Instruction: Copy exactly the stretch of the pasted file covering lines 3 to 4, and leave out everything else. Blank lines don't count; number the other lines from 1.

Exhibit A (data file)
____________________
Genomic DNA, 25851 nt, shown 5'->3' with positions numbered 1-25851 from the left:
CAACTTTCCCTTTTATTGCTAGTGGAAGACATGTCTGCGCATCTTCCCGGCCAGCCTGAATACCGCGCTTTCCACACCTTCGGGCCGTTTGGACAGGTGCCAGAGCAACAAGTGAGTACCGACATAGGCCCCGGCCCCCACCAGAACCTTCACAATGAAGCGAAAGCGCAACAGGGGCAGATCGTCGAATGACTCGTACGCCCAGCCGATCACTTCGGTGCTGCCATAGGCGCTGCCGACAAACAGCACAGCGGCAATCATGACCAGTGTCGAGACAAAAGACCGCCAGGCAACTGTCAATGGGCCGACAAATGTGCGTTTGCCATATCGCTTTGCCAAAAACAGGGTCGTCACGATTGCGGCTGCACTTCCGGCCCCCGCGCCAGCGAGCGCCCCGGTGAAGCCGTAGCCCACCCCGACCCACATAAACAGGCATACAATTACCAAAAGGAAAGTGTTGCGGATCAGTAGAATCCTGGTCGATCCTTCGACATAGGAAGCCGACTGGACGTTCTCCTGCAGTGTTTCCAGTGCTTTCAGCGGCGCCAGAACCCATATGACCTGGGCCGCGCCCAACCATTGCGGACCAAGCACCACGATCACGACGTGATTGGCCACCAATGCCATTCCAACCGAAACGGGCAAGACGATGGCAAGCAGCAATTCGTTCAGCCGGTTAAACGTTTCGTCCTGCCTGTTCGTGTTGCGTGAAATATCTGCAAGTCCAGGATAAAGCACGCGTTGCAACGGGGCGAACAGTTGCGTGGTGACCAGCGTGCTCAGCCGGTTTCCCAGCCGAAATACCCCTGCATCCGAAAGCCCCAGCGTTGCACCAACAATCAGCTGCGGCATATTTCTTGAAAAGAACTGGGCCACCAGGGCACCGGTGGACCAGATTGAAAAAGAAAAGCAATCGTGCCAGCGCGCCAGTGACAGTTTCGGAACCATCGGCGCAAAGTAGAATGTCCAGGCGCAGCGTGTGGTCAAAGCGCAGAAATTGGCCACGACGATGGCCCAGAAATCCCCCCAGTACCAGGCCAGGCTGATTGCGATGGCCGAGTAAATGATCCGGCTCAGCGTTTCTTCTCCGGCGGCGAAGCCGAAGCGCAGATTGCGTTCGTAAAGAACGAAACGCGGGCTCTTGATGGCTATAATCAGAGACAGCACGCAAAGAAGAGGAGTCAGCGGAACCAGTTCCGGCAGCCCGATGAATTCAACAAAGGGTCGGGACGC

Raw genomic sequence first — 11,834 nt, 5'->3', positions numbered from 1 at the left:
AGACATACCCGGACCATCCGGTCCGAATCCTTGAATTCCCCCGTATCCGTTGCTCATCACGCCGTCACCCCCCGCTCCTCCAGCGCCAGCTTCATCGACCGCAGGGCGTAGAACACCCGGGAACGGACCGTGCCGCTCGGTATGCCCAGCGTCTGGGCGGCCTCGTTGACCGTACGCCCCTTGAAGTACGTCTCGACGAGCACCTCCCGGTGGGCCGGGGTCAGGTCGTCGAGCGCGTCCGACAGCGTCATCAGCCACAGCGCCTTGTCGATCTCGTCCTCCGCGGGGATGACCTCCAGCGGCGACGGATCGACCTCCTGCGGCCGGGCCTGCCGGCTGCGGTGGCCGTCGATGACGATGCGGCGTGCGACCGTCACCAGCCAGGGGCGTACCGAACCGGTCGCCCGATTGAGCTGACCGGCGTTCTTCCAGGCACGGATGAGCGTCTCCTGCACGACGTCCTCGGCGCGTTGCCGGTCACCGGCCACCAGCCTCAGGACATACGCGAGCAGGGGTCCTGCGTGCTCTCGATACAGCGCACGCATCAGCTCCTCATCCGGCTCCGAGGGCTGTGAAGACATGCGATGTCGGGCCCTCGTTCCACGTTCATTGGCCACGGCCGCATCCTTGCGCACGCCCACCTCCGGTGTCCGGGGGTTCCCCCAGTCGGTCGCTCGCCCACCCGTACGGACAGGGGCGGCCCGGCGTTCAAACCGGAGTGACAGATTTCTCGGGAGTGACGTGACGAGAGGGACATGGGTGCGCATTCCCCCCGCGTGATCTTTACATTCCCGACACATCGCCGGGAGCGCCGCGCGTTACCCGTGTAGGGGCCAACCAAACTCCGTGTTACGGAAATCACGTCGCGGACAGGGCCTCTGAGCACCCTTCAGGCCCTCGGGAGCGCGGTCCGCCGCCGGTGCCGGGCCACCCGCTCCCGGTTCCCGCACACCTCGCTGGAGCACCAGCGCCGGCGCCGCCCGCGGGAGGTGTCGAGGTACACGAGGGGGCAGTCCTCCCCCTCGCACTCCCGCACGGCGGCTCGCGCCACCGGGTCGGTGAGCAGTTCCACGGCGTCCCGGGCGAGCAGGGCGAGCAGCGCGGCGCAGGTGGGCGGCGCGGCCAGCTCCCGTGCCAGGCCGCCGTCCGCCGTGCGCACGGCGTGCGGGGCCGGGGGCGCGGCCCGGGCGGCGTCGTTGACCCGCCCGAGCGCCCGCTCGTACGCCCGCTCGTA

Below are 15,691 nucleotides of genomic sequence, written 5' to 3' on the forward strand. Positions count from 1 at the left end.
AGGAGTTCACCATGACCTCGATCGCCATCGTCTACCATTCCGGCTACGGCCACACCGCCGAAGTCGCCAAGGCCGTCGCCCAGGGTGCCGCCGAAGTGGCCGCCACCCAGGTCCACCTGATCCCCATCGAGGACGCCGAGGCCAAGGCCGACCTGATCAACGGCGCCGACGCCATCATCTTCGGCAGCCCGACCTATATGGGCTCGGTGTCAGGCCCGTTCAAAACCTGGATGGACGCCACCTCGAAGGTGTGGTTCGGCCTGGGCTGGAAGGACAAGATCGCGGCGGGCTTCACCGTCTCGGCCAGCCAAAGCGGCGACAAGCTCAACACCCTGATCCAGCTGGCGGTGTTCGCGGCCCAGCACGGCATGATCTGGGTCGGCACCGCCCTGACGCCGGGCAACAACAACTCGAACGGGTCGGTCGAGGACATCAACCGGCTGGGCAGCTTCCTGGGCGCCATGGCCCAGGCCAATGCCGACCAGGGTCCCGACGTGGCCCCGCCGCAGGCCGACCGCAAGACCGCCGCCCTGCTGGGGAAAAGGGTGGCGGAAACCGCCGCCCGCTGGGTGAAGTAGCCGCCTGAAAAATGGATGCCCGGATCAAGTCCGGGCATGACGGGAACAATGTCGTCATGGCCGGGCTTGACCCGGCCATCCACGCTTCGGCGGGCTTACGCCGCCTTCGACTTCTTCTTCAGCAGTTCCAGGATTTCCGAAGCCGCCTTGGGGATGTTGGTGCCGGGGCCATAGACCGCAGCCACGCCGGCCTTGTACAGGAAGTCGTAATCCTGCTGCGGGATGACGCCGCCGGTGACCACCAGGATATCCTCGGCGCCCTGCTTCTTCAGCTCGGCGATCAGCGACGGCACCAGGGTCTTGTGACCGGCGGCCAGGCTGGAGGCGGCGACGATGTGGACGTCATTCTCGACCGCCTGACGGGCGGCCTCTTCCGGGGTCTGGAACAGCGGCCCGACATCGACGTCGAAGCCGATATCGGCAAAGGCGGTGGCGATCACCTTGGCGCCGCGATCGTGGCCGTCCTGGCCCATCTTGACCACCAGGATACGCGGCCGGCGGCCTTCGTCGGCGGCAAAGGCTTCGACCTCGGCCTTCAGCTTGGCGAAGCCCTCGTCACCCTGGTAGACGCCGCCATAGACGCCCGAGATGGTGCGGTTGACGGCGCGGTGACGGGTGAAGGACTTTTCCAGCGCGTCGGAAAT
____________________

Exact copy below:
Raw genomic sequence first — 11,834 nt, 5'->3', positions numbered from 1 at the left:
AGACATACCCGGACCATCCGGTCCGAATCCTTGAATTCCCCCGTATCCGTTGCTCATCACGCCGTCACCCCCCGCTCCTCCAGCGCCAGCTTCATCGACCGCAGGGCGTAGAACACCCGGGAACGGACCGTGCCGCTCGGTATGCCCAGCGTCTGGGCGGCCTCGTTGACCGTACGCCCCTTGAAGTACGTCTCGACGAGCACCTCCCGGTGGGCCGGGGTCAGGTCGTCGAGCGCGTCCGACAGCGTCATCAGCCACAGCGCCTTGTCGATCTCGTCCTCCGCGGGGATGACCTCCAGCGGCGACGGATCGACCTCCTGCGGCCGGGCCTGCCGGCTGCGGTGGCCGTCGATGACGATGCGGCGTGCGACCGTCACCAGCCAGGGGCGTACCGAACCGGTCGCCCGATTGAGCTGACCGGCGTTCTTCCAGGCACGGATGAGCGTCTCCTGCACGACGTCCTCGGCGCGTTGCCGGTCACCGGCCACCAGCCTCAGGACATACGCGAGCAGGGGTCCTGCGTGCTCTCGATACAGCGCACGCATCAGCTCCTCATCCGGCTCCGAGGGCTGTGAAGACATGCGATGTCGGGCCCTCGTTCCACGTTCATTGGCCACGGCCGCATCCTTGCGCACGCCCACCTCCGGTGTCCGGGGGTTCCCCCAGTCGGTCGCTCGCCCACCCGTACGGACAGGGGCGGCCCGGCGTTCAAACCGGAGTGACAGATTTCTCGGGAGTGACGTGACGAGAGGGACATGGGTGCGCATTCCCCCCGCGTGATCTTTACATTCCCGACACATCGCCGGGAGCGCCGCGCGTTACCCGTGTAGGGGCCAACCAAACTCCGTGTTACGGAAATCACGTCGCGGACAGGGCCTCTGAGCACCCTTCAGGCCCTCGGGAGCGCGGTCCGCCGCCGGTGCCGGGCCACCCGCTCCCGGTTCCCGCACACCTCGCTGGAGCACCAGCGCCGGCGCCGCCCGCGGGAGGTGTCGAGGTACACGAGGGGGCAGTCCTCCCCCTCGCACTCCCGCACGGCGGCTCGCGCCACCGGGTCGGTGAGCAGTTCCACGGCGTCCCGGGCGAGCAGGGCGAGCAGCGCGGCGCAGGTGGGCGGCGCGGCCAGCTCCCGTGCCAGGCCGCCGTCCGCCGTGCGCACGGCGTGCGGGGCCGGGGGCGCGGCCCGGGCGGCGTCGTTGACCCGCCCGAGCGCCCGCTCGTACGCCCGCTCGTA